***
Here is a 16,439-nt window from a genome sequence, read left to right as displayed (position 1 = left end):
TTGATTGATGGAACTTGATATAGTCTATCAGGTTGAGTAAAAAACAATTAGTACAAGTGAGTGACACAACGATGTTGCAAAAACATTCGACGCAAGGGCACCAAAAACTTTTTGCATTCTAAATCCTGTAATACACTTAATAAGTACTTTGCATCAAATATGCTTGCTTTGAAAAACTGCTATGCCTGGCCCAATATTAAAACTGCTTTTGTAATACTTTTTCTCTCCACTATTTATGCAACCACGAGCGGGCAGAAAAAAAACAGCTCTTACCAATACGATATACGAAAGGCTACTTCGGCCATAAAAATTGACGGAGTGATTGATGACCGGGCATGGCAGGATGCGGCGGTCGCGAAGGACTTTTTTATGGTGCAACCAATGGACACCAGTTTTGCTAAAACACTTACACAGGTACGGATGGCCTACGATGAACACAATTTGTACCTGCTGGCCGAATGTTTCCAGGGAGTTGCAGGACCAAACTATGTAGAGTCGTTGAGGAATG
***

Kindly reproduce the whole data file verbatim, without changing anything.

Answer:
Here is a 16,439-nt window from a genome sequence, read left to right as displayed (position 1 = left end):
TTGATTGATGGAACTTGATATAGTCTATCAGGTTGAGTAAAAAACAATTAGTACAAGTGAGTGACACAACGATGTTGCAAAAACATTCGACGCAAGGGCACCAAAAACTTTTTGCATTCTAAATCCTGTAATACACTTAATAAGTACTTTGCATCAAATATGCTTGCTTTGAAAAACTGCTATGCCTGGCCCAATATTAAAACTGCTTTTGTAATACTTTTTCTCTCCACTATTTATGCAACCACGAGCGGGCAGAAAAAAAACAGCTCTTACCAATACGATATACGAAAGGCTACTTCGGCCATAAAAATTGACGGAGTGATTGATGACCGGGCATGGCAGGATGCGGCGGTCGCGAAGGACTTTTTTATGGTGCAACCAATGGACACCAGTTTTGCTAAAACACTTACACAGGTACGGATGGCCTACGATGAACACAATTTGTACCTGCTGGCCGAATGTTTCCAGGGAGTTGCAGGACCAAACTATGTAGAGTCGTTGAGGAATG